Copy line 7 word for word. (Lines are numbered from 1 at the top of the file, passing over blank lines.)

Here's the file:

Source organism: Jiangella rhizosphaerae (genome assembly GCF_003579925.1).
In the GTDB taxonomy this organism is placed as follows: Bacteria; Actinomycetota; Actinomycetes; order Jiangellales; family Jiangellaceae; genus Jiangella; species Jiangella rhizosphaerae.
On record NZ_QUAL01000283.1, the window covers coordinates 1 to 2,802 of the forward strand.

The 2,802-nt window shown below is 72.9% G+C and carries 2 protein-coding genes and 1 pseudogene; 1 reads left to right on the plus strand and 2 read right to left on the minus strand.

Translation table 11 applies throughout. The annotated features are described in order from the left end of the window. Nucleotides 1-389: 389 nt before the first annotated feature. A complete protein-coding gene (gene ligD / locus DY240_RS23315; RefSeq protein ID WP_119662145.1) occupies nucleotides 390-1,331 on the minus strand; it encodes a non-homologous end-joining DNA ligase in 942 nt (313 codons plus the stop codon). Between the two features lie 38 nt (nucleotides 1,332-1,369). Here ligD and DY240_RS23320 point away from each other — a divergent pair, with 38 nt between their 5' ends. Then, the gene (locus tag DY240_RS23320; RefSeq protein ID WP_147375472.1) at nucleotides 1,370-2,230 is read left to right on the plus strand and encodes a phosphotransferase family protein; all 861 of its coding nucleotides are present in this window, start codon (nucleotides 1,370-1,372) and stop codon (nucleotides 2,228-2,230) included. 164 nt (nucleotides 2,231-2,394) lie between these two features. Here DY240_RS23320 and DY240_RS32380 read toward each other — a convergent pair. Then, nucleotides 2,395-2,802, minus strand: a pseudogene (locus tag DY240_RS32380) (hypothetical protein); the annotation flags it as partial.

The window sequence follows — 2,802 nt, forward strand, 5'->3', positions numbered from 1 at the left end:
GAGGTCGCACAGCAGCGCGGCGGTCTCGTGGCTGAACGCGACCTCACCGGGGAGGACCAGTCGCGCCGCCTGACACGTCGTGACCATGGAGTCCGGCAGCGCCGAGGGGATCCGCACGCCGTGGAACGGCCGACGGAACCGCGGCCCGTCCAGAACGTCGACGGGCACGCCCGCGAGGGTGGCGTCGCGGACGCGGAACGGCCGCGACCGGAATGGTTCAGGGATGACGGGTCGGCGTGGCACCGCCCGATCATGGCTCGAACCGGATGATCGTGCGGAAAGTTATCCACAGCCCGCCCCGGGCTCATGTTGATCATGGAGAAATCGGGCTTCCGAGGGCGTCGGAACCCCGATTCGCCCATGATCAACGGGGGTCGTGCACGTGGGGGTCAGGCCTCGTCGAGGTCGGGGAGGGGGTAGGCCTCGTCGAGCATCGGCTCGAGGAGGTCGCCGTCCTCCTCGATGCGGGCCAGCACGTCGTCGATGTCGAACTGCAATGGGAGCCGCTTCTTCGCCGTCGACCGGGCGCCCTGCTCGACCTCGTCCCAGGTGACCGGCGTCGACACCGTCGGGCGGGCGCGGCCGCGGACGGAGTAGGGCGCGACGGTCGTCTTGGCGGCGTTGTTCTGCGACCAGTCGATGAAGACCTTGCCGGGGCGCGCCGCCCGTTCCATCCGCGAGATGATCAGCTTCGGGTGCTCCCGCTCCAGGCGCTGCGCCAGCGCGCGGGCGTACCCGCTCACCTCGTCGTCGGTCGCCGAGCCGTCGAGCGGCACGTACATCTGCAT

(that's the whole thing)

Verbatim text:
GAGGTCGCACAGCAGCGCGGCGGTCTCGTGGCTGAACGCGACCTCACCGGGGAGGACCAGTCGCGCCGCCTGACACGTCGTGACCATGGAGTCCGGCAGCGCCGAGGGGATCCGCACGCCGTGGAACGGCCGACGGAACCGCGGCCCGTCCAGAACGTCGACGGGCACGCCCGCGAGGGTGGCGTCGCGGACGCGGAACGGCCGCGACCGGAATGGTTCAGGGATGACGGGTCGGCGTGGCACCGCCCGATCATGGCTCGAACCGGATGATCGTGCGGAAAGTTATCCACAGCCCGCCCCGGGCTCATGTTGATCATGGAGAAATCGGGCTTCCGAGGGCGTCGGAACCCCGATTCGCCCATGATCAACGGGGGTCGTGCACGTGGGGGTCAGGCCTCGTCGAGGTCGGGGAGGGGGTAGGCCTCGTCGAGCATCGGCTCGAGGAGGTCGCCGTCCTCCTCGATGCGGGCCAGCACGTCGTCGATGTCGAACTGCAATGGGAGCCGCTTCTTCGCCGTCGACCGGGCGCCCTGCTCGACCTCGTCCCAGGTGACCGGCGTCGACACCGTCGGGCGGGCGCGGCCGCGGACGGAGTAGGGCGCGACGGTCGTCTTGGCGGCGTTGTTCTGCGACCAGTCGATGAAGACCTTGCCGGGGCGCGCCGCCCGTTCCATCCGCGAGATGATCAGCTTCGGGTGCTCCCGCTCCAGGCGCTGCGCCAGCGCGCGGGCGTACCCGCTCACCTCGTCGTCGGTCGCCGAGCCGTCGAGCGGCACGTACATCTGCAT